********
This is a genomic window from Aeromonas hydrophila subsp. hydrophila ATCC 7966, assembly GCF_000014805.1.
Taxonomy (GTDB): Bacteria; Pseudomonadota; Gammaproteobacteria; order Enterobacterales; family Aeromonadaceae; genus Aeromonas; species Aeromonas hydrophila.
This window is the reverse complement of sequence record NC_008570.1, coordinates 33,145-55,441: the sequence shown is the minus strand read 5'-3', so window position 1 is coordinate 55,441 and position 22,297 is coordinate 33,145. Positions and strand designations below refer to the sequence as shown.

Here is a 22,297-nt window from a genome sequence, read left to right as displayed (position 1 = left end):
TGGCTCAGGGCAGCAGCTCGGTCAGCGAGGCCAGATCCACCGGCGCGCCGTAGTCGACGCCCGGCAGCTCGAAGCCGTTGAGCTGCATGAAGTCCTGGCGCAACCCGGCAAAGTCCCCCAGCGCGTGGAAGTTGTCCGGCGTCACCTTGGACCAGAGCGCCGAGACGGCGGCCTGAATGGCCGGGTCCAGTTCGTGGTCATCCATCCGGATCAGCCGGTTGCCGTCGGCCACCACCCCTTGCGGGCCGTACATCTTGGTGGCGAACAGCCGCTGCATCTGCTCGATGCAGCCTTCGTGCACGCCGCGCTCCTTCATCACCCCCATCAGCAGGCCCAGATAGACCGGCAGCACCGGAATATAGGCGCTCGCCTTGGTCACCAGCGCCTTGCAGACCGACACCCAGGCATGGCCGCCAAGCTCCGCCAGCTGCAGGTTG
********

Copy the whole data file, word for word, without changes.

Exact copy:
This is a genomic window from Aeromonas hydrophila subsp. hydrophila ATCC 7966, assembly GCF_000014805.1.
Taxonomy (GTDB): Bacteria; Pseudomonadota; Gammaproteobacteria; order Enterobacterales; family Aeromonadaceae; genus Aeromonas; species Aeromonas hydrophila.
This window is the reverse complement of sequence record NC_008570.1, coordinates 33,145-55,441: the sequence shown is the minus strand read 5'-3', so window position 1 is coordinate 55,441 and position 22,297 is coordinate 33,145. Positions and strand designations below refer to the sequence as shown.

Here is a 22,297-nt window from a genome sequence, read left to right as displayed (position 1 = left end):
TGGCTCAGGGCAGCAGCTCGGTCAGCGAGGCCAGATCCACCGGCGCGCCGTAGTCGACGCCCGGCAGCTCGAAGCCGTTGAGCTGCATGAAGTCCTGGCGCAACCCGGCAAAGTCCCCCAGCGCGTGGAAGTTGTCCGGCGTCACCTTGGACCAGAGCGCCGAGACGGCGGCCTGAATGGCCGGGTCCAGTTCGTGGTCATCCATCCGGATCAGCCGGTTGCCGTCGGCCACCACCCCTTGCGGGCCGTACATCTTGGTGGCGAACAGCCGCTGCATCTGCTCGATGCAGCCTTCGTGCACGCCGCGCTCCTTCATCACCCCCATCAGCAGGCCCAGATAGACCGGCAGCACCGGAATATAGGCGCTCGCCTTGGTCACCAGCGCCTTGCAGACCGACACCCAGGCATGGCCGCCAAGCTCCGCCAGCTGCAGGTTG